Modernity and the State in East Asia: China, Japan and Korea since 1840

This information is for the 2020/21 session.

Teacher responsible

Dr Antony Best SAR 3.14


This course is available on the BA in History, BSc in Government and History, BSc in International Relations, BSc in International Relations and History and BSc in Politics and History. This course is available as an outside option to students on other programmes where regulations permit and to General Course students.

May be taken by 3rd years where regulations permit.

Course content

The course is concerned with providing a comparative political history of the major East Asian countries, China, Japan and Korea, in the period from the Opium War to the 1990s. The course is concerned with providing a comparative political history of the major East Asian countries, China, Japan and Korea, in the period from the Opium War to the 1990s. It begins by looking at the impact of the arrival of Western imperialism in the mid-nineteenth century and the respective approaches taken by Japan, Korea and China in response to this encroachment. For Japan, it covers the rise of the Meiji state, the beginnings of constitutional government and the development of Japanese imperialism. This naturally is linked with the study of Korea's failed efforts to maintain its independence; in regard to China it deals with the attempts by the Qing state to introduce reforms and the final collapse of Imperial China. It then deals with the difficulties provoked by modernization and nationalism in the first-half of the twentieth century, taking in the rise and fall of Taisho democracy and the drift towards fascism in Japan and the Guomindang's revolution and state-building and the birth of the Chinese Communist Party in China. The course then concentrates on the aftermath of the Second World War for East Asia, studying the Chinese Civil War and the emergence of the People's Republic, the course and legacy of the US occupation of Japan and the formation of the two Koreas. The last part of the course covers the development of the People's Republic under Mao and Deng, the rise of Japan as an economic superpower and the emergence of South Korea and Taiwan as economic powers.


Students will engage with lecture content through recorded lectures and external content, as well as through live Q&A sessions.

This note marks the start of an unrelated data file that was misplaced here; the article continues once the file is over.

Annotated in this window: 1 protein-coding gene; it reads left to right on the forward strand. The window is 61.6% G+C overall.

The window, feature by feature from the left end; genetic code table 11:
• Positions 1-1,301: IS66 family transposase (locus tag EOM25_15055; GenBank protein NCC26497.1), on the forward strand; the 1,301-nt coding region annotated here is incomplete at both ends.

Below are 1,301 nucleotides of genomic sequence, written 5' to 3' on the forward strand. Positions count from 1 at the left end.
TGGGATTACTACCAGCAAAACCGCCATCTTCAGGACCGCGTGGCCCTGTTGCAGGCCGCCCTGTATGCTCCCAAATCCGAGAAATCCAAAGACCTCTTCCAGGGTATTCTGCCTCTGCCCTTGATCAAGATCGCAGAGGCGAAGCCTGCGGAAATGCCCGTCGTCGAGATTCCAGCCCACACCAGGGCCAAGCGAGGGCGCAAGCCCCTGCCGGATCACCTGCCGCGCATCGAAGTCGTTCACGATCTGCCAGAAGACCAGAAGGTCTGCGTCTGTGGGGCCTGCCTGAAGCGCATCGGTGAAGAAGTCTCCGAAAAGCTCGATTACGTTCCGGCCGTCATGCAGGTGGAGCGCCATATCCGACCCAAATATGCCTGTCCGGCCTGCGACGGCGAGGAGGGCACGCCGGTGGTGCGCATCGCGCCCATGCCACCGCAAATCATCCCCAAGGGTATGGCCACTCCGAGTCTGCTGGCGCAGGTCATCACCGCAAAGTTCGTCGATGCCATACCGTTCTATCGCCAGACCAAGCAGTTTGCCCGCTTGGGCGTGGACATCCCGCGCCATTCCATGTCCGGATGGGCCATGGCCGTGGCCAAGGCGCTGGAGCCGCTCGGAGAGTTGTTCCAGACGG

Students will engage with class content in a variety of ways, including live sessions, small group meetings, asynchronous moodle posts, and short presentations.

This course has an online option in addition to being taught in the class room.

Students on this course will have a reading week in Week 6 of the Michaelmas and the Lent terms. 

Formative coursework

Students will be required to submit three 2000 word essays in all and to sit a mock exam.

Indicative reading

A detailed reading list will be issued at the start of the course, but the following survey texts are essential: W G Beasley, The Rise of Modern Japan; P Duus (Ed), The Cambridge History of Japan: The Twentieth Century; L Eastman (Ed), The Nationalist Era in China, 1927-1949; J L McLain, Japan: A Modern History; R MacFarquhar (Ed), The Politics of China, 1949-1989; A Buzo, The Making of Modern Korea; J Spence, The Search for Modern China.


Take-home assessment (100%) in the ST.

Important information in response to COVID-19

Please note that during 2020/21 academic year some variation to teaching and learning activities may be required to respond to changes in public health advice and/or to account for the situation of students in attendance on campus and those studying online during the early part of the academic year. For assessment, this may involve changes to mode of delivery and/or the format or weighting of assessments. Changes will only be made if required and students will be notified about any changes to teaching or assessment plans at the earliest opportunity.

Key facts

Department: International History

Total students 2019/20: 49

Average class size 2019/20: 13

Capped 2019/20: No

Value: One Unit

Guidelines for interpreting course guide information

Personal development skills

  • Leadership
  • Self-management
  • Team working
  • Problem solving
  • Application of information skills
  • Communication
  • Specialist skills